One interesting permutation of the survey is that it was produced in two forms: a "smaller set of injuries" and a "larger set of injuries" version.
"To test for sensitivity to the scope of the injury, respondents were randomly assigned to different versions of the questionnaire, describing different sets of injuries and different tax amounts for the prevention program. The smaller set of injuries described the number of miles of oiled marshes, of dead birds, and of lost recreation trips that were known to have occurred early in the assessment process. The larger set included the injuries in the smaller set plus injuries to bottlenose dolphins, deep-water corals, snails, young fish, and young sea turtles that became known as later injury studies were completed  ..." 

Here's a sample of the survey results. The top panel looks at those who had the survey with the smaller set of injuries. It shows a range of how much taking steps to avoid the damage would personally (hypothetically) cost the person taking the survey. You can see that a majority were willing to pay $15, but the willingness to pay to prevent the oil spill declined as the cost went up. The willingness to pay was higher for the larger set of injuries, but at least my eye, not a whole lot larger.

It should be self-evident why the contingent evaluation approach is controversial. Does the careful and extensive process of  constructing and carrying out the survey lead to more accurate results? Or does it in some ways shape or predetermine the results? The authors seem to take some comfort in the fact that their estimate of $17.2 billion is roughly the same as the value of the Consent Decree signed in April 2016, which called for $20.8 billion in total payments. But is it possible that the survey design was tilted toward getting an answer similar to what was likely to emerge from the legal process? And if the legal process is getting about the same result, then the contingent valuation survey method is perhaps a useful exercise--but not really necessary, either.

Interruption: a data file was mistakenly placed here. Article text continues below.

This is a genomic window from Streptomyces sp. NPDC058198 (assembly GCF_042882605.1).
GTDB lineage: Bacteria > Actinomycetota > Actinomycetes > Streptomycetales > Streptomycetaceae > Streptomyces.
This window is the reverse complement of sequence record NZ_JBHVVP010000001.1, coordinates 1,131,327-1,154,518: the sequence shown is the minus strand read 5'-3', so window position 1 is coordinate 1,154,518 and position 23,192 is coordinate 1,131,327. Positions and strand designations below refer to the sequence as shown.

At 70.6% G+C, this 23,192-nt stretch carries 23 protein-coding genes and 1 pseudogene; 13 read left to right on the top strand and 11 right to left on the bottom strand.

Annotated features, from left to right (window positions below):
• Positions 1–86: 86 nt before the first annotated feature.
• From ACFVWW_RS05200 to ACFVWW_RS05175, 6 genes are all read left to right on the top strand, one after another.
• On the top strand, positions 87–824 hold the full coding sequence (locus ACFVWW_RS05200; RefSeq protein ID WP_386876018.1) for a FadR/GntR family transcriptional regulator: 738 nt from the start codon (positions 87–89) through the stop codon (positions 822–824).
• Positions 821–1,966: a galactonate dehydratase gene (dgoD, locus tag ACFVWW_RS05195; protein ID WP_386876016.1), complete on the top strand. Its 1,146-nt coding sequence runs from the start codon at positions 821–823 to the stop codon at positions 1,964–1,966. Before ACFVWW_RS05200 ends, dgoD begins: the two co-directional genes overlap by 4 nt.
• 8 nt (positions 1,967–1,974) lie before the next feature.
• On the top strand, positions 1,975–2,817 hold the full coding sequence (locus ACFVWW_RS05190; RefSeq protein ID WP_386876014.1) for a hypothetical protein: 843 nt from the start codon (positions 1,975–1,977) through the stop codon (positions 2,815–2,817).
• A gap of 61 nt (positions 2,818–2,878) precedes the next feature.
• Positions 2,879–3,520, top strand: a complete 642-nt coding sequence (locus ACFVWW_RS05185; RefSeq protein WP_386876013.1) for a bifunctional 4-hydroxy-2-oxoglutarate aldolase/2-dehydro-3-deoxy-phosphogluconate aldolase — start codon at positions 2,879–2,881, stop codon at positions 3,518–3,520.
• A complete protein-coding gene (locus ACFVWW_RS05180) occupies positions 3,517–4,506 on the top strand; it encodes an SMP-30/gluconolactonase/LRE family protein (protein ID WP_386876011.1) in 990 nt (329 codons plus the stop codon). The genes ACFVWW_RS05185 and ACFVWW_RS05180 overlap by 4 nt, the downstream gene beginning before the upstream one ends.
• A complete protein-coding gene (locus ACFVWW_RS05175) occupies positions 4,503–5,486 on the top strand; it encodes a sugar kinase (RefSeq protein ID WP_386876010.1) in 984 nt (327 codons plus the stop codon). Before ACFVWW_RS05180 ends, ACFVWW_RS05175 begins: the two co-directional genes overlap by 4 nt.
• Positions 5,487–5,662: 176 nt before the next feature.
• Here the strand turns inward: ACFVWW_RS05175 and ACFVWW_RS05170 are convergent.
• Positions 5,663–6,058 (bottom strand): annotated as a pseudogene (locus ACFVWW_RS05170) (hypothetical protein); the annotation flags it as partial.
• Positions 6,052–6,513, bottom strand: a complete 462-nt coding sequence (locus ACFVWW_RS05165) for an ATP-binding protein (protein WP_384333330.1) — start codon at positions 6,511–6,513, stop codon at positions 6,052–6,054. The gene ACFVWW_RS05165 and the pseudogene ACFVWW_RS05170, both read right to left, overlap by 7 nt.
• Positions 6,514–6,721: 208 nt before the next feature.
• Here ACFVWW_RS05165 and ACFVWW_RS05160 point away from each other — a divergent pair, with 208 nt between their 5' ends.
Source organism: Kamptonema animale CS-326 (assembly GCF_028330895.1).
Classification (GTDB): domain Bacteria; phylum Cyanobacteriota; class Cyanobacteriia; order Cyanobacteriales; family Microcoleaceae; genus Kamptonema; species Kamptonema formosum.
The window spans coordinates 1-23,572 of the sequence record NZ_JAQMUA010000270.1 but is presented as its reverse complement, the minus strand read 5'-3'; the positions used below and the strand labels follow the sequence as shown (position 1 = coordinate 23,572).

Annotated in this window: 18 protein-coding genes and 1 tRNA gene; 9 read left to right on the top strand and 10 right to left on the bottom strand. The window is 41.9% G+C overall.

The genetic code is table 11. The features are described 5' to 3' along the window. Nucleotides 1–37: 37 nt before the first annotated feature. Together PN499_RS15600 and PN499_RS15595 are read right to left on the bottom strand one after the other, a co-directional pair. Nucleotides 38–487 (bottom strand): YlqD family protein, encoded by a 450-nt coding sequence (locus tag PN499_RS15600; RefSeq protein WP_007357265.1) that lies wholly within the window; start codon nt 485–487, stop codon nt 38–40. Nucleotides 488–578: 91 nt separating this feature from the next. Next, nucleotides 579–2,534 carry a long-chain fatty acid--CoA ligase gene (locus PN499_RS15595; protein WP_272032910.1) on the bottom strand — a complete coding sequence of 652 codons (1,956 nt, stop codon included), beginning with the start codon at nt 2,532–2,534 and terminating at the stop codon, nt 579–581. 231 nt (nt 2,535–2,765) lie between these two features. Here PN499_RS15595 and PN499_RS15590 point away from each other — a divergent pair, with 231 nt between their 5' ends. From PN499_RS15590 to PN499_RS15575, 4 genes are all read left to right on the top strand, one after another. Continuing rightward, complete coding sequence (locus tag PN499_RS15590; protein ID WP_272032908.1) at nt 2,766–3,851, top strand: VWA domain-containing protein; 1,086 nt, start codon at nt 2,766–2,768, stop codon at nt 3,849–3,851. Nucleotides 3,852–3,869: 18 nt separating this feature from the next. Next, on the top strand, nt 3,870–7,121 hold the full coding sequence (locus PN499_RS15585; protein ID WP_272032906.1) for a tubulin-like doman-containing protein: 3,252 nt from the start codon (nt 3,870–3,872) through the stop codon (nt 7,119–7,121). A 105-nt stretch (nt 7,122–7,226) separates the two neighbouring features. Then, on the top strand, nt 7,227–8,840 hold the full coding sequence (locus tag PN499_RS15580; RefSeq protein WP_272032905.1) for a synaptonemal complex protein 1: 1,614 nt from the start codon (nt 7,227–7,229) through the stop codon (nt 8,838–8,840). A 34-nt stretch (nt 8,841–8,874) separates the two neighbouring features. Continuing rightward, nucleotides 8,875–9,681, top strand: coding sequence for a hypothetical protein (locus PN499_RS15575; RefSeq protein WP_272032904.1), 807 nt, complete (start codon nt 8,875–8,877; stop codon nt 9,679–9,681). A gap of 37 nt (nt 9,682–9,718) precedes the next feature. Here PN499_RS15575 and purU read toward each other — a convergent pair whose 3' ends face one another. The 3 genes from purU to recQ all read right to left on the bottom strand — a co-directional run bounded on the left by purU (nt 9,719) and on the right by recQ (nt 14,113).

I'll leave it to the reader to consider more deeply. For those interested in digging deeper into the contingent valuation debates, some useful starting points might be:

The Fall 2012 issue of the Journal of Economic Perspectives had three-paper symposium on contingent valuation with a range of views:

H. Spencer Banzhaf has just published  "Constructing Markets: Environmental Economics and
the Contingent Valuation Controversy," which appears in the Annual Supplement 2017 issue of the History of Political Economy (pp. 213-239). He provides a thoughtful overview of the origins and use of contingent valuation methods from the early 1960s ("estimated the economic value of outdoor recreation in the Maine woods") up to the Exxon Valdez spill in 1989.

Harro Maas and Andrej Svorenčík tell the story of how Exxon organized a group of researchers in opposition to contingent valuation methods in the aftermath of the 1989 oil spill in "`Fraught with Controversy': Organizing Expertise against Contingent Valuation," appearing in the History of Political Economy earlier in 2017 (49:2, pp. 315-345). 

Also, Daniel McFadden and Kenneth Train edited a 2017 book called Contingent Valuation of Environmental Goods, with 11 chapters on various aspects of how to do and think about contingent valuation studies. Thanks to Edward Elgar Publishing, individual chapters can be freely downloaded.